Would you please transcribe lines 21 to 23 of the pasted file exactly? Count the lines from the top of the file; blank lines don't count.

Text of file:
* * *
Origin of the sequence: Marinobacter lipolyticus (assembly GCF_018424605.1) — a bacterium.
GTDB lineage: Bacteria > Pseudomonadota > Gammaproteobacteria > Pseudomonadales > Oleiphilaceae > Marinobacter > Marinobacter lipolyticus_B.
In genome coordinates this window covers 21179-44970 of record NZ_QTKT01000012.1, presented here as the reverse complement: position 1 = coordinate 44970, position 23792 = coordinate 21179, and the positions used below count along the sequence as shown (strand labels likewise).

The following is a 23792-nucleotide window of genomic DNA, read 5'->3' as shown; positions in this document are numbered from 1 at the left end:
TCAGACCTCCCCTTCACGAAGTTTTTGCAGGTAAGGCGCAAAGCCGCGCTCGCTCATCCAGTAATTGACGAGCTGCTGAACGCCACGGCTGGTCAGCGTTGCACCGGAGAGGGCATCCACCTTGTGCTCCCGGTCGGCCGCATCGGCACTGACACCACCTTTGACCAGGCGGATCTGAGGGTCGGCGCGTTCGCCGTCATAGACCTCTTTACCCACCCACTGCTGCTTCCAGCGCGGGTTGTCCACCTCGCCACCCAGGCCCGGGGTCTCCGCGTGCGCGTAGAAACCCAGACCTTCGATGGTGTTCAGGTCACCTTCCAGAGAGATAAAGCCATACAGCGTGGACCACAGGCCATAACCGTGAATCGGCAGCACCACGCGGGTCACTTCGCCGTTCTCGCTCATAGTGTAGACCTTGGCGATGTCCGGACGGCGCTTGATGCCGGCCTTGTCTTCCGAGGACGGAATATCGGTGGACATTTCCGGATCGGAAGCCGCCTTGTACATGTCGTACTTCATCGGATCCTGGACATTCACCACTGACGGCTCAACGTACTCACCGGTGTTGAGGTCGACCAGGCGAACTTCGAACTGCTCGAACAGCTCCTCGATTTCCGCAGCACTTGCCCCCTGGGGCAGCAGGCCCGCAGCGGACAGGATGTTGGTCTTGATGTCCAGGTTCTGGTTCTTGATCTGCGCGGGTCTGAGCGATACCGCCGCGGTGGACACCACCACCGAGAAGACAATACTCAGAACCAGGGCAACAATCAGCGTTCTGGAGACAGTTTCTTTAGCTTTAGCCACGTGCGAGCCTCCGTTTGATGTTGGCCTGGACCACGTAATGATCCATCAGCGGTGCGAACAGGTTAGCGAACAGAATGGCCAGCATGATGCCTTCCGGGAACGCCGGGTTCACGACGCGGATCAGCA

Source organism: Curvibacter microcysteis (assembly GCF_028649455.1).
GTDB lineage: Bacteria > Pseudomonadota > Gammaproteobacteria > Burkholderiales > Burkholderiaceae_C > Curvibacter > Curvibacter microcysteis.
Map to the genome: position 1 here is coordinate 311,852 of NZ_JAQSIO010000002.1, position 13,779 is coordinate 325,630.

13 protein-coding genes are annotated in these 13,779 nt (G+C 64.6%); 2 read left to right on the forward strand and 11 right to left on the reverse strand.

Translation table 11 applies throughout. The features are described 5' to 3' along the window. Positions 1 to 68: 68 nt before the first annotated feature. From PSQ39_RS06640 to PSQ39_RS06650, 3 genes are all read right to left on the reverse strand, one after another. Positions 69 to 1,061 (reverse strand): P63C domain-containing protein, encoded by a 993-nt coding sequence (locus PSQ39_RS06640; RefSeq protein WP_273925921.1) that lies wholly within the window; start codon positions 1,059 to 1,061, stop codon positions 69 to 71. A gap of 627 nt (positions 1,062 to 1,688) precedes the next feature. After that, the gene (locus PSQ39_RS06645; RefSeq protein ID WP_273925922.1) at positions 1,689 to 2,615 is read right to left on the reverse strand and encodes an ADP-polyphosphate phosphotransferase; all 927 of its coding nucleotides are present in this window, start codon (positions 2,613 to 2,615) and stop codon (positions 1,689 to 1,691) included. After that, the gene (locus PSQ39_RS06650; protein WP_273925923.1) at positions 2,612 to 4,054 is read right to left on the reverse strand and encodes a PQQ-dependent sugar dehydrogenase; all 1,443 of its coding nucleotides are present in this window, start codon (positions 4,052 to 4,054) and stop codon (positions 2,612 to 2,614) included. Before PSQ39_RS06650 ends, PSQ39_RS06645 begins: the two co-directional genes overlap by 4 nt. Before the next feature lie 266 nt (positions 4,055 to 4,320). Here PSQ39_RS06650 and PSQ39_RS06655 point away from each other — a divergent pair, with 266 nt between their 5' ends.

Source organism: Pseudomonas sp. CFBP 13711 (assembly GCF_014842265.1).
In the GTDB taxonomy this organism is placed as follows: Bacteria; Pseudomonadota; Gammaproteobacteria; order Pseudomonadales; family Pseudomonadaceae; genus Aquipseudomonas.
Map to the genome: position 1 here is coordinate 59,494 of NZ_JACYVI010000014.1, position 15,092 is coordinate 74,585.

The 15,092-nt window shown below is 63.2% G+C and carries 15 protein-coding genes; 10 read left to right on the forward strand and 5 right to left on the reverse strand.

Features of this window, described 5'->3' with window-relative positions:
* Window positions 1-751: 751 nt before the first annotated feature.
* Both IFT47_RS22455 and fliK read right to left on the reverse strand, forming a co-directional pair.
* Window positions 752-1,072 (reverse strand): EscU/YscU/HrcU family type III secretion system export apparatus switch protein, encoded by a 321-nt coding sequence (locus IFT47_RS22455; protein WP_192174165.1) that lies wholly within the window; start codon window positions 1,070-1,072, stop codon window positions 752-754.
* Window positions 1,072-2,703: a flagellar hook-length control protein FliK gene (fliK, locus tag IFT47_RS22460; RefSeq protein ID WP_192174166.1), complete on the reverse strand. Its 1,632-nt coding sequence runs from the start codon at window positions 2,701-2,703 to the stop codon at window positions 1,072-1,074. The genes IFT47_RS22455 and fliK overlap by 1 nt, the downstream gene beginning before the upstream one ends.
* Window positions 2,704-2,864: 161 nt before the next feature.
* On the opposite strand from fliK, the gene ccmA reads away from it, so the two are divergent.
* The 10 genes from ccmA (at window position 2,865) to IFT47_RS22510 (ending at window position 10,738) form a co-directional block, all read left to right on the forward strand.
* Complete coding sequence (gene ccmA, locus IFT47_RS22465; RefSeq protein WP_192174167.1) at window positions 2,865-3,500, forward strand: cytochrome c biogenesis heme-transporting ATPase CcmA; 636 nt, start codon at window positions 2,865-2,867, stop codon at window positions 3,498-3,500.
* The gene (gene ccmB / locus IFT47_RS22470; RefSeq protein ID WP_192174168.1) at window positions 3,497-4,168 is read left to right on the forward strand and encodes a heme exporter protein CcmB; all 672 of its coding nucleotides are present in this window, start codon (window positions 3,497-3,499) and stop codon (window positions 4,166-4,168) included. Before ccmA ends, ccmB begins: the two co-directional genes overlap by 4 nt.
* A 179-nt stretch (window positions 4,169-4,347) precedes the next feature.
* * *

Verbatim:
* On the opposite strand from fliK, the gene ccmA reads away from it, so the two are divergent.
* The 10 genes from ccmA (at window position 2,865) to IFT47_RS22510 (ending at window position 10,738) form a co-directional block, all read left to right on the forward strand.
* Complete coding sequence (gene ccmA, locus IFT47_RS22465; RefSeq protein WP_192174167.1) at window positions 2,865-3,500, forward strand: cytochrome c biogenesis heme-transporting ATPase CcmA; 636 nt, start codon at window positions 2,865-2,867, stop codon at window positions 3,498-3,500.